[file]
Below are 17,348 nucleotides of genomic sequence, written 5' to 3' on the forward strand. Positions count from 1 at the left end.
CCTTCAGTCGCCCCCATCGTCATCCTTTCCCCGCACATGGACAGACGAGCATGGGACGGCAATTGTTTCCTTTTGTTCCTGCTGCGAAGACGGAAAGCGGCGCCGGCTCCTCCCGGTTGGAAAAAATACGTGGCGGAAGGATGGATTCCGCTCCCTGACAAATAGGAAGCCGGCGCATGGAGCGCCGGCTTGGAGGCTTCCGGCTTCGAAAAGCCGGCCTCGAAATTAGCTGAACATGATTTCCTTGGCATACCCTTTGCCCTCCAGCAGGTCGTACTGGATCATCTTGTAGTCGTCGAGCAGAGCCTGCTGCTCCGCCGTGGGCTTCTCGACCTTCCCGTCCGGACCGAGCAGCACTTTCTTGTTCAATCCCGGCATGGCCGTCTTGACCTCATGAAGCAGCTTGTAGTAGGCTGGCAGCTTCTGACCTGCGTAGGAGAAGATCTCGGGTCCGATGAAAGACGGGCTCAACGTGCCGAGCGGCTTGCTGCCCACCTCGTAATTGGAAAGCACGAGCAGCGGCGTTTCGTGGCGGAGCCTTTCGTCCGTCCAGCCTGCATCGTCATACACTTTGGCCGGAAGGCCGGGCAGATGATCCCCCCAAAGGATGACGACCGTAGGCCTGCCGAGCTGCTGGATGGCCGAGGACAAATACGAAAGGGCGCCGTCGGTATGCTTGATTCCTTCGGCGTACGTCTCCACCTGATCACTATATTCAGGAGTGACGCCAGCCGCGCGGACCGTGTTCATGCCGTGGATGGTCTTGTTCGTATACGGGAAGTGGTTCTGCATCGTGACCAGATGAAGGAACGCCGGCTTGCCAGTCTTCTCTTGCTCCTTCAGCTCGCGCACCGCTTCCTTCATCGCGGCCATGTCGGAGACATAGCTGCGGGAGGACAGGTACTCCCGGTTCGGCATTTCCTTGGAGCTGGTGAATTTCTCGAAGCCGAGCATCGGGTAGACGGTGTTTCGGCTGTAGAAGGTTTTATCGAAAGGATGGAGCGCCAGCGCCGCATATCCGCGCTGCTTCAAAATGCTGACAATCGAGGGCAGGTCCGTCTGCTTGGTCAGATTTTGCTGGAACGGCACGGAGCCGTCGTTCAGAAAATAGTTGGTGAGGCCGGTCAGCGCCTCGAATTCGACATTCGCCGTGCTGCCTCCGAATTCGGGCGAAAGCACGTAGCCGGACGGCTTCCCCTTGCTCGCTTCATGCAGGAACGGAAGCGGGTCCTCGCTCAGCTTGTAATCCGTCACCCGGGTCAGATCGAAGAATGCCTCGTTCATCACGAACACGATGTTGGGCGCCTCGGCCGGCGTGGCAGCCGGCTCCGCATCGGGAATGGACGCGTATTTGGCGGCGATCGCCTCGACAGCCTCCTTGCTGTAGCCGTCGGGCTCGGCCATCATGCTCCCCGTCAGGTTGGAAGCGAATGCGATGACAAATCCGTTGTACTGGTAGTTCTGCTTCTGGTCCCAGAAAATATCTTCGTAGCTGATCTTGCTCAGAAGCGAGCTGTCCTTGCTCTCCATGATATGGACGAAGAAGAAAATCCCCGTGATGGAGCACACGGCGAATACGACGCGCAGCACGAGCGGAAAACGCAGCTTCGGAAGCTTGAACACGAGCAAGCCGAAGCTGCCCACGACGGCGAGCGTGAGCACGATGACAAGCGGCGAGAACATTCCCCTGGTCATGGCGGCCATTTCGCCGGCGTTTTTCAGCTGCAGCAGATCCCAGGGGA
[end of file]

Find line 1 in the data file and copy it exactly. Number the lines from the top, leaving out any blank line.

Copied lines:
Below are 17,348 nucleotides of genomic sequence, written 5' to 3' on the forward strand. Positions count from 1 at the left end.